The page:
Automotive Service & Repair
The Arvada Municipal Code imposes a sales tax on the price paid for items sold at retail in the City of Arvada (COA). If sales and use tax was not paid to the COA or another municipality, Arvada uses tax is due. The taxable price is the amount of money received or due, including shipping charges. A licensed repair shop selling parts and accessories must collect and pay City sales tax on the price paid for the parts sold to customers.
Parts are items used to repair or service a vehicle. They become part of the vehicle. Parts are easily quantifiable and have a fixed or defined price. Materials used to repair vehicles are considered parts if they are itemized on the invoice with price and quantity such as parts, and paint, etc.
Labor, if billed separately, is not subject to sales and use tax. But, manufactured or other processing labor is not exempt and must be included in the taxable purchase price.
Subcontracted repair and services are repair work to another repair shop, often referred to as a sublet repair. If the sublet repair includes charges for parts or fabrication labor, you are responsible not only for issuing a resale certificate to the person who performs the sublet repair work but also for itemizing the sublet repair parts and labor on your customer invoice. The full amount charged for the sublet repair parts, including your markup, is taxable.
Delivery fees and other miscellaneous fees, including, but not limited to:
- Environmental fees
- Handling fees
- Shop supply recoveries must also be included in the taxable price. This includes the waste tire fees.
- Waste fees
Core charges and other similar deposits are part of the taxable price. The seller should collect tax on the full price, including the deposit. When the customer returns the used parts, the appropriate tax should be refunded. Sometimes the return occurs after the tax from the original sale has already been paid to the City. In this case, the seller may take a "returned goods" deduction on the next City tax return (line 3H) as long as the statute of limitation has not expired.
Purchases By Repair / Service Shops
Repair shops must pay Arvada sales tax on taxable items purchased for use in their shops, including supplies, tools, and equipment. If Arvada sales tax is not paid at the time of the purchase then use tax must be sent directly to the City.
Shop supplies that do not become a main part of an automobile are subject to sales and use tax when purchased by the repair shop. Such items include, but are not limited to:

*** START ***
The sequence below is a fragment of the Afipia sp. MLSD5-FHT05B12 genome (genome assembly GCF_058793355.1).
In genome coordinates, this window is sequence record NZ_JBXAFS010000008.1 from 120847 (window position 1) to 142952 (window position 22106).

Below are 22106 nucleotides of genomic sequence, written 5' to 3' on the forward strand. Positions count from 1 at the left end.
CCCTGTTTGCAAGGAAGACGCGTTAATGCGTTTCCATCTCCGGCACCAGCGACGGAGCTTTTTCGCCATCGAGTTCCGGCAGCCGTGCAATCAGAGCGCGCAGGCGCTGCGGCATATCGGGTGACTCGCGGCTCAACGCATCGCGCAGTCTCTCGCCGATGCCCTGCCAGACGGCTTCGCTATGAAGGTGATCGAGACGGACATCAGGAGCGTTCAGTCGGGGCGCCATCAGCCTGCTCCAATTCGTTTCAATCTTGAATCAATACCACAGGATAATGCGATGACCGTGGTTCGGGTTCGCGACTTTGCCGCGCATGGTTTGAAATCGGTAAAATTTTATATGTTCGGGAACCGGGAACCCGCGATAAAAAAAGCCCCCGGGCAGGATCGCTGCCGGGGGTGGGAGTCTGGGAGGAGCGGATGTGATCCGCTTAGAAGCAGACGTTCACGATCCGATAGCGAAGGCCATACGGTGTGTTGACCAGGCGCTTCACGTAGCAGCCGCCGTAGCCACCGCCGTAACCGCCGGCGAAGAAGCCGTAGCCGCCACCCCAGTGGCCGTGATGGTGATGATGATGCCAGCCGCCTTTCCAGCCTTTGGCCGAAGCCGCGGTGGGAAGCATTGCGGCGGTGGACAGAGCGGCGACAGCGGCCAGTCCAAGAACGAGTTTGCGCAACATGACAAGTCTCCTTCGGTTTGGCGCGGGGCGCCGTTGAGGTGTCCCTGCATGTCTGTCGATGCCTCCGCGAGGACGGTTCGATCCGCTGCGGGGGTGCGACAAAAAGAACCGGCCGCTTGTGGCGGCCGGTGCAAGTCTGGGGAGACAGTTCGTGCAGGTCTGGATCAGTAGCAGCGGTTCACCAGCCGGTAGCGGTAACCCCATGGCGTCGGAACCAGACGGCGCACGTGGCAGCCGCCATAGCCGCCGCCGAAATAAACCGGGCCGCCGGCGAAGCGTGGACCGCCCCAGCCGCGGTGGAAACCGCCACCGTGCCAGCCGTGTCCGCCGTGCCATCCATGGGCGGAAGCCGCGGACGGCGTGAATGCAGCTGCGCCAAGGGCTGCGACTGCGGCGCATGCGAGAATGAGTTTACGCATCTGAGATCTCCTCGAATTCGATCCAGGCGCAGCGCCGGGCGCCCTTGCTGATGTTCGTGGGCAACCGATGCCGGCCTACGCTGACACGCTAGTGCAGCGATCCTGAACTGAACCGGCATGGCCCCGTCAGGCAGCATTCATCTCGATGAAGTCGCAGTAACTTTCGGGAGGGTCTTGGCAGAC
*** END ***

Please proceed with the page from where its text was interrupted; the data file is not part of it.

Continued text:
- Floor mats
- Hand tools
- Masking tape
- Paint thinner or reducers
- Rubbing compounds
- Seat covers
- Steering wheel covers
These items should not be listed on the customer's invoices as a "Shop Supplies" charge.
Some shop supplies do become attached to other parts and accessories during the repair. Items like:
- Plastic body filler
- Welding rods
- Wheel weights
These items may be purchased tax-free with a resale certificate. If they are too small to be itemized on the customer's invoice they can be listed as a "Shop Supplies" charge that is taxed on the customer's invoice.
Insurance Claims & Repairs
When you perform repair work covered by insurance, you will bill the insurance company the same way you would bill the customer as stated above.
Warranty Work & Service Contracts
When a customer brings a vehicle in for a repair under a service contract or warranty, you will bill the warranty company for the work done. Parts covered under the warranty are taxable. Additional charges billed to the customer (such as charges for repair parts not covered by the warranty) are taxable.
- A body shop purchases masking tape and degreasers for use in painting cars. These items are taxable to the body shop because they do not become permanently affixed to the car being painted. These are supplies, which are used and consumed by the body shop in rendering its service.
- A repair shop purchases engine parts for installation on a customer's car. The repair shop can purchase these parts for resale because they become a permanent part of the car being repaired. The repair shop would charge sales tax to its customer on the parts.
- A customer purchases a rebuilt starter from an auto parts retailer for $35 plus a $10 deposit. The store should collect sales tax on $45. When the customer returns his old starter to claim the $10 deposit, the store should refund the $10 deposit plus the sales tax paid on the $10. If the customer traded in the old starter at the time of purchase, there would be no deposit collected and sales tax would be due only on the $35 purchase price.
Note: This information is a summary in layman's terms of the relevant Arvada tax law for this subject, industry, or business segment. It is not intended for legal purposes to be substituted for the full text of the Arvada tax code. However, the tax guide shall be used in conjunction with the Arvada tax code (chapter 98) in determining tax liability.